Friday, July 5, 2013

The Standard: Resurgence

In December 2008, the first part of the chapter bROKEN began with a large splash page the significance of which wouldn't be apparent for a while.  This is the beginning of the current storyline and where Sluggy Freelance came back to life.

I know many will argue against this case.  How is it any different than it was before?  Well, I remember it, for one.  The other is that Abrams once again began taking chances.  The previous 3 years had been kind of dry of significance and importance.  There was some information there, but mostly it was silly stories, and an attempt to keep the fans who hadn't left after Oceans Unmoving.  They were still leaving though, slowly trickling away.  Something had to be done, a chance had to be taken, and Abrams did it.

Did it work?  Well, it did for me.  Sluggy is often accused of "Cerberus Syndrome" which is a failing attempt to balance drama with comedy.  It's the prime example of the idea in fact, and the coiner of the term referenced Sluggy directly for it.  That said, I don't think it actually fails at it shifting between the two.  I always view it as the Dramatic Downshift, a term derived from a similar idea from Civilization 2, the Demorcratic Downshift.  The idea is that comedy can get a comic jump started and keep it going for a while, but to last, shifting down into drama is more lucrative and will keep the comic going longer.  After Oceans Unmoving, Abrams shifted completely out of drama and focused solely on comedy.  The result was 3 years of mediocrity.

bROKEN was shifting back into drama.  I think Sluggy always did drama better than comedy, but comedy was usually never forgotten.  The point of the comedy was to contrast with the drama and lighten the blow when necessary, but NEVER when it was unnecessary.  Lame Zoe's death in That Which Redeems was NOT countered by a pithy joke, for example.  Without the drama to counter it, the weakness of the comedy was quite apparent throughout the lull after Oceans Unmoving.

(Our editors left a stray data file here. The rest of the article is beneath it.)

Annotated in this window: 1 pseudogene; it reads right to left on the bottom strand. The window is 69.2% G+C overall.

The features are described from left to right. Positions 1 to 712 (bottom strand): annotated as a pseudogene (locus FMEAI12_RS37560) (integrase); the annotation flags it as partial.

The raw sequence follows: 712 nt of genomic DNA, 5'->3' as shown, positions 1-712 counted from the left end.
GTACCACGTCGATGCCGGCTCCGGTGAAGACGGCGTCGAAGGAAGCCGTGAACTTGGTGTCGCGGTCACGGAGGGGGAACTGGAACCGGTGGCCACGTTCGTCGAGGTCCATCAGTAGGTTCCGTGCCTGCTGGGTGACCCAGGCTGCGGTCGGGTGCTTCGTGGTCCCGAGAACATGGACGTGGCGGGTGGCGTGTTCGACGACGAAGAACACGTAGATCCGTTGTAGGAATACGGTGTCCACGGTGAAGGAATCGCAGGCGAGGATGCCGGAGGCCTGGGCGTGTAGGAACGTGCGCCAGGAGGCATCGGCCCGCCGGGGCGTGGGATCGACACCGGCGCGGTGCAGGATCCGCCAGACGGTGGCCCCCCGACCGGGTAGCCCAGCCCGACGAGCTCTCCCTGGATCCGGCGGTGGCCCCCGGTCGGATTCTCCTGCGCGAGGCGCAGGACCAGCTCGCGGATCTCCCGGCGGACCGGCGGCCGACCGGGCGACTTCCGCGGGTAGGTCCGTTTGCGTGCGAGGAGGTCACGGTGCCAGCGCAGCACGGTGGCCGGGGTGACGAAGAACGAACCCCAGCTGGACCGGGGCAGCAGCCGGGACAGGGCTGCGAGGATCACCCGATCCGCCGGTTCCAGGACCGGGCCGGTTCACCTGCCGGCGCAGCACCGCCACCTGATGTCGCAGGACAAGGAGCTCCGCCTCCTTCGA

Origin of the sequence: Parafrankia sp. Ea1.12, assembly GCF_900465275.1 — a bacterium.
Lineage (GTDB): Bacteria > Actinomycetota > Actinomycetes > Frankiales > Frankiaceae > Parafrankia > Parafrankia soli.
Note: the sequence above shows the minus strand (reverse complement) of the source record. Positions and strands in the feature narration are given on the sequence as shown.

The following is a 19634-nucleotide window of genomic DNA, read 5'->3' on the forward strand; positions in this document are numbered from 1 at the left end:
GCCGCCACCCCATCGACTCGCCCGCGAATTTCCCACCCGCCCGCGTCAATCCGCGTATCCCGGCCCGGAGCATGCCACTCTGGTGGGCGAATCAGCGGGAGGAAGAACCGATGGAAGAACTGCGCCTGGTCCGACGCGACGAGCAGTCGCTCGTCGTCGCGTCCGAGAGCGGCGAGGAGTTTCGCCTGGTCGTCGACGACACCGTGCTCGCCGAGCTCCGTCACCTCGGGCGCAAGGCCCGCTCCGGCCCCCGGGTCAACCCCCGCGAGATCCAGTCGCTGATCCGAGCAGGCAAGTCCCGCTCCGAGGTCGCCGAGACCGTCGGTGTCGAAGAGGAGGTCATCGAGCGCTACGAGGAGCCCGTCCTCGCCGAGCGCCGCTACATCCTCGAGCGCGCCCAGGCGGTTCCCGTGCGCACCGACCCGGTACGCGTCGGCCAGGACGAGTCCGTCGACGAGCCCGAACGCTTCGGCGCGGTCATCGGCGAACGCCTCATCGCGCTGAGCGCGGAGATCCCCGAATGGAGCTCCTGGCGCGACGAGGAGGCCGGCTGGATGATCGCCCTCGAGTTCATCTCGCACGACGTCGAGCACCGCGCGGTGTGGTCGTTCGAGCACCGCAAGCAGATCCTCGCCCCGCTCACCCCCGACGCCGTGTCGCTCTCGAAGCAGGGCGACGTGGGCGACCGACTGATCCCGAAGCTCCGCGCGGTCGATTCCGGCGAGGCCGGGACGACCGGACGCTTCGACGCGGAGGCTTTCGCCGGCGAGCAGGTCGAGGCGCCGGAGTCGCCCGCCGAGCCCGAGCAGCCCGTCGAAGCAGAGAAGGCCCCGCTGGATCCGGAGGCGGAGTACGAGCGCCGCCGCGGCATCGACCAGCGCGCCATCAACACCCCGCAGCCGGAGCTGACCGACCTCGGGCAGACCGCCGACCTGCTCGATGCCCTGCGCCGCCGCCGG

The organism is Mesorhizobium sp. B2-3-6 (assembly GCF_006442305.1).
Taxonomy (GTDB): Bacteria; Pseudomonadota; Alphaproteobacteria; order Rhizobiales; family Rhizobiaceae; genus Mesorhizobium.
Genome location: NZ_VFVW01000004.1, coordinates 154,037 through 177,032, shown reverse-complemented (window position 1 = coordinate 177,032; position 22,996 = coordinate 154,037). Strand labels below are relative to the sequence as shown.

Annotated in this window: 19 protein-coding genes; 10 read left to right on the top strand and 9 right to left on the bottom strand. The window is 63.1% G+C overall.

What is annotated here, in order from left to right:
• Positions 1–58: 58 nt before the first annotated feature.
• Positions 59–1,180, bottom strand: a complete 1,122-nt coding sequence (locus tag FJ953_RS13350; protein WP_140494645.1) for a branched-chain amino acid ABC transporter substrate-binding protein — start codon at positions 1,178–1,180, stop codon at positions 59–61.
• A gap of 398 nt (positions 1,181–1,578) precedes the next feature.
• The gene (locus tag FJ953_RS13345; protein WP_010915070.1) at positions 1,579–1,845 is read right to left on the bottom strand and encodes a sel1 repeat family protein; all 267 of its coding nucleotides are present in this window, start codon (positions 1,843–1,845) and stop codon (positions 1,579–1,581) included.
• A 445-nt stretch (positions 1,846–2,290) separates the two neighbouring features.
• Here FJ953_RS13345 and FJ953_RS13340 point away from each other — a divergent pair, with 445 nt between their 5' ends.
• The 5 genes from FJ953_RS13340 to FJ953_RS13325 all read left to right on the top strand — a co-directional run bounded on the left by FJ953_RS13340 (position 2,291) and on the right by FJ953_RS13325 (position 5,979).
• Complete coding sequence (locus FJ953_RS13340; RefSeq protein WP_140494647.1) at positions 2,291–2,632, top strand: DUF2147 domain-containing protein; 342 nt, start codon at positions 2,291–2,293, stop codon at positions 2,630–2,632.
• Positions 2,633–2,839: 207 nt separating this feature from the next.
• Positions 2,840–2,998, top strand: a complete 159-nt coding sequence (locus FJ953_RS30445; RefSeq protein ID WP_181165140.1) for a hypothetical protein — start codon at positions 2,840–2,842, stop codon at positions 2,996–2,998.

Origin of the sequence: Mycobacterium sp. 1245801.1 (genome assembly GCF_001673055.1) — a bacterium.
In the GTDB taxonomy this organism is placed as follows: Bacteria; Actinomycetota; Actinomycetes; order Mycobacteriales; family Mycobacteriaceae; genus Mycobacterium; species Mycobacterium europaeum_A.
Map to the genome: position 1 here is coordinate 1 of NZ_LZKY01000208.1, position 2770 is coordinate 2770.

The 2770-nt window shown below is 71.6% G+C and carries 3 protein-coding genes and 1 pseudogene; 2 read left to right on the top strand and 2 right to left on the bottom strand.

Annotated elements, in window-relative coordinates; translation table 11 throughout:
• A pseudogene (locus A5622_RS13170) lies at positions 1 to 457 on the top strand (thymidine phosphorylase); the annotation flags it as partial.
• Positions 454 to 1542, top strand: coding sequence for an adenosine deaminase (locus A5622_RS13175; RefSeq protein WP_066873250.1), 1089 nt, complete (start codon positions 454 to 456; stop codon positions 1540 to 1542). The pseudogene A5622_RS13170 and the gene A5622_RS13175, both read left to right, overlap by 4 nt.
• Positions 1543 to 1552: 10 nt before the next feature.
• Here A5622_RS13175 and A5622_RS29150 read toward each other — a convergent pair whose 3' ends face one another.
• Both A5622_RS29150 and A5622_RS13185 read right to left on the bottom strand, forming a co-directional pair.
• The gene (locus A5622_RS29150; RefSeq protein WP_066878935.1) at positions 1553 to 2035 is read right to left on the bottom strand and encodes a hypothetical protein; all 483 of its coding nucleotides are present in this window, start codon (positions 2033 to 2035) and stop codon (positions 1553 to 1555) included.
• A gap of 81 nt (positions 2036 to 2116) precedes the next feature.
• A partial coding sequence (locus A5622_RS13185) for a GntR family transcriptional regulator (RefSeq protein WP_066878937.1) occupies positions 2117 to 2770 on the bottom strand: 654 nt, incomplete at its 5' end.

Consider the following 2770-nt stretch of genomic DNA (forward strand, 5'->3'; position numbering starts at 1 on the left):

Shifting back to the more dramatic gave Abrams more options with his characters and stories.  Zoe's "death" proved an excellent call back to That Which Redeems, a vision in The Bug, the Witch and the Robot and Fire and Rain all in one shot, a moment of culmination that fans had been waiting for.  A much clear picture of who and what Oasis is was painted for the first time.  And Torg and Riff were physically separated and had to find new roles and solve their own respective mysteries.

Zoe's apparent death and her resurrection was derided, but it was set up (the pieces were provided) and it had to be done.  Balancing the desires of the fans with the demands of the critics is something that is quite difficult, and in the end, as I said in my analysis of the situation, Abrams likes to eat.  Could he have killed her off for good?  Yeah, but I doubt it would have lasted long in one form or another.  At least this way it made sense.

Riff finally got his story rather than being tied to anyone else.  There was a brief bit in Dangerous Days where he got some alone time and development, but his real story was here.  Torg got another chance to show his character growth by being trapped in denial over Zoe's death, and setting up subsequent chapters of the comic.  Minor characters like Sam and Sasha got much stronger roles under his leadership and the comic experienced a bit of a resurgence as Minion Master and 4UCity traded places.

The reunion of the cast began as those two stories ended, and still isn't over as Gwynn is still missing in action and the current story will likely resolve that.  The result is a complete, but slightly different main cast.  It's interesting that they really haven't been wholly united in a long time, and this might end up being the first major thing they've all done together.

I WANT to read Sluggy now.  I want to see where the stories are taking these characters, and how they're going to react.  Abrams isn't going through the motions here as he was before, but actively pushing forward.  There's less filler, more content.  The jokes are a bit snappier and balanced better against the drama then they have been in a long time.  It almost feels like he's having fun again with the comic.

Next week, I wrap this long study of one comic.

1 comment:

  1. Hello Eishtmo, forgive me for posting this here, but I wanted to contact you to send you a press release. Maybe it's just because it's late at the end of a long day or maybe it's by design, but I can't find your email or contact info on your site. Anyway, I just wanted to let you know I was trying to contact you, please delete this message before it self-destructs...10...9...8...